This weekend we pass the mid-point of Lent and come to Laetare Sunday. There are three and a half weeks behind us, to Ash Wednesday, and three weeks ahead, to Easter. The Entrance Antiphon says, “Rejoice, Jerusalem, and all who love her. Be joyful, all who were in mourning,” etc., so this Sunday is called “Rejoice,” in Latin, Laetare. (An interesting point: in the reforms after Vatican II, they did not change these entrance antiphons, so that we could keep the wonderful old musical settings.)
We celebrate having survived halfway through the hardships. The liturgical color, as on Gaudete Sunday, halfway through Advent, is rose.
And the reading, in this year from Luke, is the great joyful Gospel of the Prodigal Son.
The punchline of our Gospel is at the end. The angry older brother complains at the fine treatment of his louse of a little brother. The father says, “Now we must celebrate and rejoice, because your brother was dead and has come to life again; he was lost and has been found.”
Recent preachers have sometimes liked to call this the Parable of the Older Brother. The older brother gets almost as many verses (eight) as the younger brother (thirteen). You could read the story as a set up for thinking about jealousy. There are many other such stories in the Gospel, such as the servant who is forgiven a great debt but will not forgive a much smaller debt. (That parable is in Matthew 18 – but Luke seems to draw a different point from it in the chapter after the Prodigal Son.) The older son, too, has received everything from his father. His jealousy is not becoming.
We can focus on the father, too, whose mercy is a beautiful icon of the “prodigal” mercy of our Heavenly Father, both clement (sparing in punishment) and merciful (pouring out bounty).
But in the context of Laetare Sunday, it perhaps makes more sense to focus on the Prodigal. As we hopefully look forward to Easter, and ponder our Lenten sacrifices, it makes sense to think of death and resurrection. The simple moral of the story seems to be that we have to bottom out to appreciate what we have. The experience of fasting, the experience of the Cross, makes us newly aware of the goodness of life. Indeed, it is in light of this truth that we understand the older brother’s stinginess and the father’s generosity. It is a basic fact of human existence that we have to lose things to appreciate them.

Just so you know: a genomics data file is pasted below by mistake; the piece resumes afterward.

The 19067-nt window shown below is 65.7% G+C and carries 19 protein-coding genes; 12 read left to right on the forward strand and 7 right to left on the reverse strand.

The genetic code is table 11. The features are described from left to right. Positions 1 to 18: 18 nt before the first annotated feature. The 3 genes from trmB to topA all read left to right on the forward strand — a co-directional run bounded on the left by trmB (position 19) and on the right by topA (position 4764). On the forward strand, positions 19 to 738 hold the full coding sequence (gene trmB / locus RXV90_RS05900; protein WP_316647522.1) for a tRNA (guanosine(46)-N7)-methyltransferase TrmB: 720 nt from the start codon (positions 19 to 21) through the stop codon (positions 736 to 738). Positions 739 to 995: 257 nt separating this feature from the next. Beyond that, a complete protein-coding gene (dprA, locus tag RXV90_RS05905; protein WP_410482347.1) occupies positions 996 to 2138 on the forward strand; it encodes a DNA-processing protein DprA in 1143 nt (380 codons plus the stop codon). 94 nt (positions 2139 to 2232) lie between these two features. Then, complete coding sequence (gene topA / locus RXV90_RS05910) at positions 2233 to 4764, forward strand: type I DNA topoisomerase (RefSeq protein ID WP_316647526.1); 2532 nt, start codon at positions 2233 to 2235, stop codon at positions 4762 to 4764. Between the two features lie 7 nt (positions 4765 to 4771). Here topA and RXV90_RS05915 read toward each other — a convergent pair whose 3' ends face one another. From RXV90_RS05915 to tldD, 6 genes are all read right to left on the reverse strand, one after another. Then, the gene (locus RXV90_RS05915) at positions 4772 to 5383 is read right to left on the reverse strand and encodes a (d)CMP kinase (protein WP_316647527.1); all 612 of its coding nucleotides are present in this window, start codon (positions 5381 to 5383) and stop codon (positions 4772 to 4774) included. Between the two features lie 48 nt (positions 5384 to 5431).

Death and resurrection is the theme to which the other readings point us. In our Old Testament review of the history of conversion, this week we get Joshua. Now, the story is truncated almost beyond recognition.
It begins with the Lord telling Joshua, “Today I have removed the reproach of Egypt from you.” But what has just happened is that, after forty years of wandering in the desert, God has opened the Jordan so they can cross through. The book gives us a strange historical detail: the wilderness generation had not circumcised their children, so God commands a general circumcision before they enter the land. Abraham had been given circumcision as a sign of the promised land; those who were told they would not enter seem to have been told to set aside that sign. But after their suffering, the sign is re-instituted.
Once again, it took forty years in the wilderness for the Israelites to appreciate God’s promises to them. And God called them to celebrate the promise through pain. Through death to resurrection.
In the paragraph we are given, God takes away the manna – because now they will have a land flowing with milk and honey. The manna was a sign of God’s provision, but they needed deprivation to see it. And even that heavenly bread is taken away as a stimulus to enter into the promise. Through death to resurrection.
As usual, our Epistle, from Second Corinthians, transfers these physical parables into spiritual realities. The center of our paragraph is all about reconciliation: “God was reconciling the world to himself in Christ.”
But the first sentence is about death and resurrection: “Whoever is in Christ is a new creation: the old things have passed away; behold, new things have come.” That reconciliation involves leaving behind the old ways. Through death to resurrection – “passing away” is, in Greek too, a word connected to dying.
And the final sentence is about Christ’s death: “for our sake he made him to be sin who did not know sin, so that we might become the righteousness of God in him.” He entered into our punishment, into our penance, so that our Lent could be a path to moral resurrection.
Because finally, Easter is not about feasting on the fatted calf, but on knowing the Merciful Father himself.
What have you learned from your Lenten penances?